Basilica Cattedrale di S. Giorgio Martire, the Cattedrale di Ferrara, was elevated to that position in 1135 as the bishop’s seat was transferred across the river from the church I’d just left. With the Municipal Palace across from the western façade, and the Piazza Trento-Trieste to its south, this large church has a perfect setting for a photographer. The western façade is Romanesque, built with white marble. The three top cusps are of equal height and similar design with four arches and a rose window. A porch extends the central entry, but two sets of loggias run across the face and down the sides.
Entering is a flip in style. Following a fire, the insides were remade in the Baroque. With side aisles providing space for side altars, confessionals are placed by the formidable nave columns. Several ornate altars fill the transept, as well as the main in the presbytery. The cathedra is just outside the apse on the gospel side. The frescoes in the dome ceiling are simpler than I’d have anticipated.
It was pushing 6. Time for a drink and some journal time. I didn’t feel any need to return to the flat, so I would be “killing time” until I found dinner. Situated in the heart of Ferrara, I wanted a somewhat quiet place to relax. Reviewing the Maps options, I headed towards a brasserie called I Duellanti.
Looked like a good place, but they seemed to have a second name, Skottadito. Snazzy bar setup with backlit bottles, a counter with buckets of iced wine, it had just opened its doors so I was welcome to just about any table. Over in the corner near the front, I sat where I’d have enough light to write, be able to watch the Friday night crowd drift in, and still relax. With the first of two glasses of white, I ordered an antipasto platter.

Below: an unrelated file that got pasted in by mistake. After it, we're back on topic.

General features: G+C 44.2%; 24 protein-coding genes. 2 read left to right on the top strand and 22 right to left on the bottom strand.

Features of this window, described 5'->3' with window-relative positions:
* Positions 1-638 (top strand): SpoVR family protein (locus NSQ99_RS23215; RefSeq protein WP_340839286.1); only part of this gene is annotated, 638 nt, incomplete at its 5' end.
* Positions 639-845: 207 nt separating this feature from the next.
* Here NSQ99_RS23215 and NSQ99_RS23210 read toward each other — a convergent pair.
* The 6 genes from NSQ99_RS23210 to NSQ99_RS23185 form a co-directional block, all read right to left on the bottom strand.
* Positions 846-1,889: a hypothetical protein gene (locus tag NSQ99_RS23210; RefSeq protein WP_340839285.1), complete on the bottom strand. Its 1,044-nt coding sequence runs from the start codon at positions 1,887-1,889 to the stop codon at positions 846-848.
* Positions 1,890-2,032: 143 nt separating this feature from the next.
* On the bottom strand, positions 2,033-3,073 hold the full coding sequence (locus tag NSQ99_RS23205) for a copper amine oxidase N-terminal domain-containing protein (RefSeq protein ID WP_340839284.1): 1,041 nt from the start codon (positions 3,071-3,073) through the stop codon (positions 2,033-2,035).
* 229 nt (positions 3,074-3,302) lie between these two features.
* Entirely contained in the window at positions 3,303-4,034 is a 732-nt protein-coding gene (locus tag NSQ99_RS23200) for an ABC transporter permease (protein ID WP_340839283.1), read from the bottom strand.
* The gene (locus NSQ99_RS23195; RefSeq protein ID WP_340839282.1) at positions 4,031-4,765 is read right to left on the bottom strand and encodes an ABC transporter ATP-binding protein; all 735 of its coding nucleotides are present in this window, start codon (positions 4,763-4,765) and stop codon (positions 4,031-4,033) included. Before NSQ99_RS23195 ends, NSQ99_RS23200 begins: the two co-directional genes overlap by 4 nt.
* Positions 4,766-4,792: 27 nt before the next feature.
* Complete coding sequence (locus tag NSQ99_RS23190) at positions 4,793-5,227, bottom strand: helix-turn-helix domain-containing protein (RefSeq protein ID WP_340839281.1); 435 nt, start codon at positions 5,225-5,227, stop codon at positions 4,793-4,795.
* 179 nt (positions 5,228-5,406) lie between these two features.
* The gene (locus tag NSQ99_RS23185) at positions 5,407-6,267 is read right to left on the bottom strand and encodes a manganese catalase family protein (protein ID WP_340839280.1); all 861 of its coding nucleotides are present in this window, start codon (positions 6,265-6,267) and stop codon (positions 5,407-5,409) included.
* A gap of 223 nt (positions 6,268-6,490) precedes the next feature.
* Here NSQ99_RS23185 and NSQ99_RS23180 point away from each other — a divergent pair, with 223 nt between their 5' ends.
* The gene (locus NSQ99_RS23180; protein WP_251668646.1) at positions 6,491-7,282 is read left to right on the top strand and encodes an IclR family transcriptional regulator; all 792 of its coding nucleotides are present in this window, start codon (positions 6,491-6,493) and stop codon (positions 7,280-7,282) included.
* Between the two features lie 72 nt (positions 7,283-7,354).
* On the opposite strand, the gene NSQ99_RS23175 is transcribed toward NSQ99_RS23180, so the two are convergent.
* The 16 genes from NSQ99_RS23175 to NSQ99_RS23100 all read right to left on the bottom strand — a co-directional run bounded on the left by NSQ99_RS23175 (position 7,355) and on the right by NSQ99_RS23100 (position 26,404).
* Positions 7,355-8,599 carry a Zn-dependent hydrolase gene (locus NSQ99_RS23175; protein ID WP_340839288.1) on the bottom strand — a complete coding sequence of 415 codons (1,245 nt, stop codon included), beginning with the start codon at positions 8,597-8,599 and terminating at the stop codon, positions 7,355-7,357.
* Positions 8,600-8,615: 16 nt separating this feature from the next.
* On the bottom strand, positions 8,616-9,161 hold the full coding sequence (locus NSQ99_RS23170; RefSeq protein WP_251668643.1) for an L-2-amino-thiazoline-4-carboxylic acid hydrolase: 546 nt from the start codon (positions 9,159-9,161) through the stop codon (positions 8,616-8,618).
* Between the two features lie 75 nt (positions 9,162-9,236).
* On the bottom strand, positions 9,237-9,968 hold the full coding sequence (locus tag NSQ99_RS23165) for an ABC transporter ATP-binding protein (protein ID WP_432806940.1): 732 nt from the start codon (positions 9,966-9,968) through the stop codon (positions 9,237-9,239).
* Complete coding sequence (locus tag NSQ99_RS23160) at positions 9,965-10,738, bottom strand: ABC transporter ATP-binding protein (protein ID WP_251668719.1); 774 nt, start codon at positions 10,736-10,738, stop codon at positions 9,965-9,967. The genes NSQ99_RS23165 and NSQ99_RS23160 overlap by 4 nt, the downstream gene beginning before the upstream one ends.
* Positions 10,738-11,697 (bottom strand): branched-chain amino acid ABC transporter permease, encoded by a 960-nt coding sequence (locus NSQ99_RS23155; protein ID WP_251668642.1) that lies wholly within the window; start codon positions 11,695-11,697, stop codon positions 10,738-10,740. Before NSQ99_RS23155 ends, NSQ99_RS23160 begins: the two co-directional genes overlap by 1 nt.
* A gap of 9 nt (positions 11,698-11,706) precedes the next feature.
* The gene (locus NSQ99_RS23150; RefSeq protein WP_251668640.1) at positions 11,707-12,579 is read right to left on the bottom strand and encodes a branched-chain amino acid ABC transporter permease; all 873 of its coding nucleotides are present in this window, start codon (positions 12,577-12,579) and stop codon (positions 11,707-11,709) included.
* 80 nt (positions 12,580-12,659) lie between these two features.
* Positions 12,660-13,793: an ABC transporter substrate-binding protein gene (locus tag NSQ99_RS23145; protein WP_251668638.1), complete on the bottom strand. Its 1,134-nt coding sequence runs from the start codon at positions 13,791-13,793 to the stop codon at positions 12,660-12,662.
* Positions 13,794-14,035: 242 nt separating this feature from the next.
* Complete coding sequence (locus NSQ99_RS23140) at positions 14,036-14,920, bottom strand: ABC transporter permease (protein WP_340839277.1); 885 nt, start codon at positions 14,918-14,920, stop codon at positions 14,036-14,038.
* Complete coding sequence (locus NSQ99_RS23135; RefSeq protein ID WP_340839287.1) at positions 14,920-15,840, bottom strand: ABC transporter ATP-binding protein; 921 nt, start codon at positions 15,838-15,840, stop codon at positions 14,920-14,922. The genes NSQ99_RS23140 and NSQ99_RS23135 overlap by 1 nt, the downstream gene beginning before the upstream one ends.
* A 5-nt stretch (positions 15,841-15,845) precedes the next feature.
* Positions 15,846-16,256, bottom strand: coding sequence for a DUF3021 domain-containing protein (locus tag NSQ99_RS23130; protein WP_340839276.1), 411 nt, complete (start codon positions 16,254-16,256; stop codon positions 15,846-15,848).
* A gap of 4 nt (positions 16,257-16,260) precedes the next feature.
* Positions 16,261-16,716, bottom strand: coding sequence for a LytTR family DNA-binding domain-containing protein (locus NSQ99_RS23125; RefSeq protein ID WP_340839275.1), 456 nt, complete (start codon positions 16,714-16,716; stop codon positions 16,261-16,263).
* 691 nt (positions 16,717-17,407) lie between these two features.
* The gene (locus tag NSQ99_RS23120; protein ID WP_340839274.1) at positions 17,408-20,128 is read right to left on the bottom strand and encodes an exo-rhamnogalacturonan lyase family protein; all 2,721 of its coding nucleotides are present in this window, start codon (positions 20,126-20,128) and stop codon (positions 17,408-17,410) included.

The crowd built slowly, and between checking maps o the phone and my camera for pictures, I was able to represent another full day in my journal. The crowd was shifting towards louder, rowdy youngsters, with the dinner crowd heading upstairs to the balcony. I figured it was time to be off in search of my own evening meal. It took a bit of wandering, and reading menus through windows, but I finally settled on Materpasta. How can you go wrong when there’s a refrigerated display counter with fresh pasta to select from? Having a slight buzz, I didn’t grab the menu back to write down all I’d ordered, so I’m going to have to wing it with descriptions.
However, I got an email and a text – I’d forgotten to pickup my laundry! Fortunately, they’d be open at 8:30 tomorrow, so I can collect then. And it won’t affect my schedule. That’s what I get for enjoying myself too much.
Back to dinner. The glass of prosecco probably didn’t help – I had it as I sat down. I saw an appetizer that looked interesting, so a small plate with fettucine appeared, with deep fried leaf (sage?) and a crumbled chopped boiled egg mixed in. I don’t remember the seasonings, but it was wonderful. Next, so what does an Italian do to tempura? Okay, zucchini, carrots, shrimp, calamari, scallion. Pretty good, as there were some extra flavors I didn’t recognize in the batter. And to cap it off, only because I haven’t had any yet, lasagna with less tomato sauce, and diced pork. Even went with the half carafe of white I’d ordered. But they insisted I have a sweet – these three thin squares of lemon bar, that had to be made with just lemons, flour and sugar. Better than limoncello.
Sated, (okay, sloshed.) I walked, no, strolled back to the flat. No problems getting there, or getting in. I opened a window, kicked off the shoes and pulled out the netbook. Another posting written, ready to send into the cloud. And fortunately, I still had clean clothes, so tomorrow wasn’t too much of a dressing challenge.